by Beth Revis
To be published by Razorbill
on January 15, 2013
Brief non-spoilery series summary:
In book one, Across the Universe, Amy and her parents are cryogenically frozen in preparation for a 300-year journey to a new planet, Centauri-Earth. But Amy is inexplicably defrosted fifty years too early and faces life on the spaceship Godspeed, alone among strangers. To make matters even worse, someone is unplugging her frozen counterparts and watching them die.
Elder is heir apparent to Eldest, the leader of Godspeed. He's intrigued by Amy, who is not only the only person his age on board the ship, but also the only person he's ever seen with pale skin and red hair. He fights both his attraction to her and his fears about becoming a leader.
In A Million Suns, the characters continue to face plenty of obstacles. After being attacked in book one, Amy is nervous and shaken, missing her life on earth and longing to be reunited with her parents, who are tantalizingly close but heartbreakingly silent in their cryo-boxes. Elder finds leadership abruptly thrust upon him and struggles with his confidence. Amy goes on a scavenger hunt for hidden messages that reveal secrets about Godspeed and the truth behind its mission. Meanwhile, Elder deals with a mutinous population, a tail of bodies left by a mysterious killer, and his own self-doubt.
In Shades of Earth -- this can't be a spoiler because it's in the frexing title -- a contingent from Godspeed actually reaches Centauri-Earth. Amy can't wait to unfreeze her parents and be on solid ground again. But their new home isn't as hospitable as they'd hoped. They're faced with dangerous flora and fauna and ... is there something out there? Something alive that's trying to kill them?
My take: Sci-fi isn't usually my genre of choice, but I really enjoyed this series. First of all, Beth Revis puts a healthy dose of mystery in each book -- there's a trail of murdered bodies in each one -- and also weaves in literary references, history, and social and political theory. Books written by authors who are well-read themselves are always a pleasure to read.
There were many, many things about Shades of Earth that I loved. First of all, I'm mildly claustrophobic, so I was SO glad to get Amy not only out of the cryo-box, but off that ship and onto land. The book cleverly contrasts the reactions of the earth-born and the ship-born to being on Centauri-Earth. While the former are elated, the latter are terrified. The ship is all they've ever known and they're afraid to leave it.
All three books in the series have also looked at issues of power and leadership, of community and discord. In Shades of Earth, the ship-born contingent (led by Elder) immediately begin to butt heads with the so-called "frozens," most of whom have military backgrounds. This is not only a realistic scenario, but adds conflict as the two groups argue over how to handle a multitude of decisions.
I've always felt that this series is more plot-driven than character-driven, and while Amy and Elder don't have huge growth arcs, they do face a new set of challenges in this book, which presents an awesome twist on a YA Trend I Am Ready To Break Up With by giving us not dead parents, but frozen ones. I loved the fact that, for two books, Amy has been essentially parent-free, and in this book that changes, causing more friction. Elder began to adjust to leadership in A Million Suns, and now that leadership is threatened by the "frozens." (I just love that term!) Then there's the mysterious, possibly sinister FRX (Financial Resource Exchange -- is it an accident that kind of spells "frex?"-- the organization that funded their mission.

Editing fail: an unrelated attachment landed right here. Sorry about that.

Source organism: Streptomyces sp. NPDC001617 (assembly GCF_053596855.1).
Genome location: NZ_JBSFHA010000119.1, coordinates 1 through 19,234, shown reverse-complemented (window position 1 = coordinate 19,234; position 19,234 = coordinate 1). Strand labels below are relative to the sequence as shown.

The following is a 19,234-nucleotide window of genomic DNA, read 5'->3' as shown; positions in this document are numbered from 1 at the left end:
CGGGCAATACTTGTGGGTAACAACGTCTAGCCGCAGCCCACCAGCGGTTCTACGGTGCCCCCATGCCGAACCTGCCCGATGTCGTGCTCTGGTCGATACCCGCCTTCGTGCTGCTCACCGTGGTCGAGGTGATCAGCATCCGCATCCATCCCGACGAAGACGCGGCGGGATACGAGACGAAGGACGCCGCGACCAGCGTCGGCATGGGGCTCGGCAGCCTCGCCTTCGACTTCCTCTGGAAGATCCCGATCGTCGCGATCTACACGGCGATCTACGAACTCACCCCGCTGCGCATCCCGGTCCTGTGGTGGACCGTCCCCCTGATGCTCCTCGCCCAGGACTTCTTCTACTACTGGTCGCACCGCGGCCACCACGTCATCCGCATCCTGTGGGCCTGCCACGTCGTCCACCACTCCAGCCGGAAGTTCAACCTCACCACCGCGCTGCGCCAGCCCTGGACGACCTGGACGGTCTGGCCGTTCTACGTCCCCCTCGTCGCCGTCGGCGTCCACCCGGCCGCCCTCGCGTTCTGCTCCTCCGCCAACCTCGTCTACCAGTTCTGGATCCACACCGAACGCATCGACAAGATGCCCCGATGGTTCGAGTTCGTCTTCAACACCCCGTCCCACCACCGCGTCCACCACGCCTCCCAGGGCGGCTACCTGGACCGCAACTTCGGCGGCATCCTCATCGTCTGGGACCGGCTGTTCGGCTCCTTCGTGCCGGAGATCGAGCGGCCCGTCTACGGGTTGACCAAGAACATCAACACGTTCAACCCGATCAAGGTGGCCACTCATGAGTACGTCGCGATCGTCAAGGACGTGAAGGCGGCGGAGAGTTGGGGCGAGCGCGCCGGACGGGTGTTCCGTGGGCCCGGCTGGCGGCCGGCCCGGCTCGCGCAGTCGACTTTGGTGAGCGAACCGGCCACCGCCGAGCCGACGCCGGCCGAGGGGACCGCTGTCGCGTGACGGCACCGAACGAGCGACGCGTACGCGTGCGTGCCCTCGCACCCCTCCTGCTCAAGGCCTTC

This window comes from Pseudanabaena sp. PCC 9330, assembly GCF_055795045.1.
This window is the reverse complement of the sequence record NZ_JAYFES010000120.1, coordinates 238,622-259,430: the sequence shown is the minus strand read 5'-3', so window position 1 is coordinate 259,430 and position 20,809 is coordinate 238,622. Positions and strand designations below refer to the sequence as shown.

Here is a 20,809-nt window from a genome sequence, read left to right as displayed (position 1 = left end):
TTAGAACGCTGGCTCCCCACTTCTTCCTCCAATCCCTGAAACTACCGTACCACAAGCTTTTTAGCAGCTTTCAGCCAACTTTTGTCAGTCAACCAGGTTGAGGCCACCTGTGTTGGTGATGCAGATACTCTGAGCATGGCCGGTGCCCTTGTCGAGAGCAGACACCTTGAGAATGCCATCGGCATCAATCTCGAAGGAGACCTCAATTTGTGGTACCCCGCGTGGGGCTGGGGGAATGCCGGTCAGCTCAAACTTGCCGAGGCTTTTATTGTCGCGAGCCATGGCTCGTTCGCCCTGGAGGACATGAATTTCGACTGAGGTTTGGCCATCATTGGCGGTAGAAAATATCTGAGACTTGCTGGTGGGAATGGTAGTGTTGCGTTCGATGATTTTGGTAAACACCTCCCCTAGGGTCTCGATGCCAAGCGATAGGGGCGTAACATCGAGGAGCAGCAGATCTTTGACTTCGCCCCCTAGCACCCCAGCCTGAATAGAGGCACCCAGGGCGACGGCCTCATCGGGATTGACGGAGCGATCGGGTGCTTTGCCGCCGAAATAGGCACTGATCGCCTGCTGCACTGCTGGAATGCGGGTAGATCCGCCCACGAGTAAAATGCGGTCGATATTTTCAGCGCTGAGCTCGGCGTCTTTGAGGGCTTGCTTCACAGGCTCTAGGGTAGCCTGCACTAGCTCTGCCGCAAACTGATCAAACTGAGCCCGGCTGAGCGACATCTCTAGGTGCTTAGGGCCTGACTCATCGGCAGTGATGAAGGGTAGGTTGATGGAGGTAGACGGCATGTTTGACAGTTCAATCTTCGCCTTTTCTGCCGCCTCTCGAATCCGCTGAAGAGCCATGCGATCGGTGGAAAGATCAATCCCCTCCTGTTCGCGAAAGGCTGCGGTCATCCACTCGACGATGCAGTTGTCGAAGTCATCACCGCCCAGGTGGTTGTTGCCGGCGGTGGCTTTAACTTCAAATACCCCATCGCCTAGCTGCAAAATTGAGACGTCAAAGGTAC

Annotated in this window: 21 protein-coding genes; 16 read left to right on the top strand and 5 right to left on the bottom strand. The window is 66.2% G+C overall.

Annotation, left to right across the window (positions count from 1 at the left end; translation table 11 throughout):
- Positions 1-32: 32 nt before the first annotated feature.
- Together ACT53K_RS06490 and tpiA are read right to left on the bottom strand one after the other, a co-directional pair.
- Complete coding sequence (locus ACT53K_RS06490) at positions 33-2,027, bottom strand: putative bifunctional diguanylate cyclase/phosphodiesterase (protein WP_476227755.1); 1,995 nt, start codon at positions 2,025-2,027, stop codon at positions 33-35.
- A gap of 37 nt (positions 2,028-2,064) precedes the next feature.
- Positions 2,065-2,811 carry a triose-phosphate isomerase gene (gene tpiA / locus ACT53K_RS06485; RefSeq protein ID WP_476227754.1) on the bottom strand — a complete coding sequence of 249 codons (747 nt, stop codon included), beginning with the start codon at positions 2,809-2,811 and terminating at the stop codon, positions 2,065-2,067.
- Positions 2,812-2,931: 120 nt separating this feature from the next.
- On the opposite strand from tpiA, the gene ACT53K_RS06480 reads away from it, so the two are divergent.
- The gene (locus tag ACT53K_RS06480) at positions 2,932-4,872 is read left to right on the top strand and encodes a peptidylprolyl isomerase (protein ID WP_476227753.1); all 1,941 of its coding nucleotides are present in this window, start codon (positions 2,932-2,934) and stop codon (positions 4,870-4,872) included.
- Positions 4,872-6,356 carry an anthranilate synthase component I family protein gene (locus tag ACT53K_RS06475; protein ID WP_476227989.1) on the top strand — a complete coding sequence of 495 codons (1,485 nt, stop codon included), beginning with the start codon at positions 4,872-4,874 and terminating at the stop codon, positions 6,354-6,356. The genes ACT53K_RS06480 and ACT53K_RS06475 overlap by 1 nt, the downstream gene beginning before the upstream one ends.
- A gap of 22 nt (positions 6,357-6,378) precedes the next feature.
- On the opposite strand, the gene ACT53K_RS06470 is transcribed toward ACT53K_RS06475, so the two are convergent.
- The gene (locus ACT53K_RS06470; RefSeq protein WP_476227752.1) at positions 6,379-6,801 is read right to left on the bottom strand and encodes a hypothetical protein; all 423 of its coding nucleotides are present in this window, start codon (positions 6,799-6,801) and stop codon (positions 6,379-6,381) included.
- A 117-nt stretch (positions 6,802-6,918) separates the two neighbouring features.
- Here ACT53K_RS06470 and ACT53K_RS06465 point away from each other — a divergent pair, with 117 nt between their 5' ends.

As mentioned above, all these books contain a murder mystery and Shades of Earth is no exception. People are dropping like flies and nobody is sure exactly who or what is killing them. I love mysteries, so I was crazy about this part. Yes, I did guess the person responsible, but I thought the mystery was well-done. Plus, this book was super-suspenseful, and not afraid to show us some truly dark and grim moments.
The blurb for Shades of Earth recommends it to fans of Battlestar Gallactica. I have never seen a single epidode of that show and it's not on my bucket list. What Shades of Earth reminded me of was the TV series LOST. I don't want to list all the parallels due to spoilers, but the various conflicting factions, the mysterious research initiatives, the dangers lurking outside -- there were some definite parallels and I loved that.
I was not completely sold on one aspect of the ending of Shades of Earth. I recognize that it's hard to end a series in a way that gets every single reader on board, especially if there's a love triangle, which thankfully isn't an issue here. Without spoilers, let's just say that the book did such a good job at showing that none the different factions -- the shipborns, the frozens, the FRX, and whatever might live on Centauri-Earth -- are morally pure, it was hard for me to accept that the whole mess could be resolved that quickly. Alliances had to be made in a split second, and I can't go all kumbaya and think that those alliances will last any longer than YA instalove. In my imagination, these characters still have a lot of obstacles to face.
I'm sad to see this series end, but I can't wait to see what Beth Revis cooks up for us next. Given some of the truly horrific moments in Shades of Earth, I'm putting my money on horror.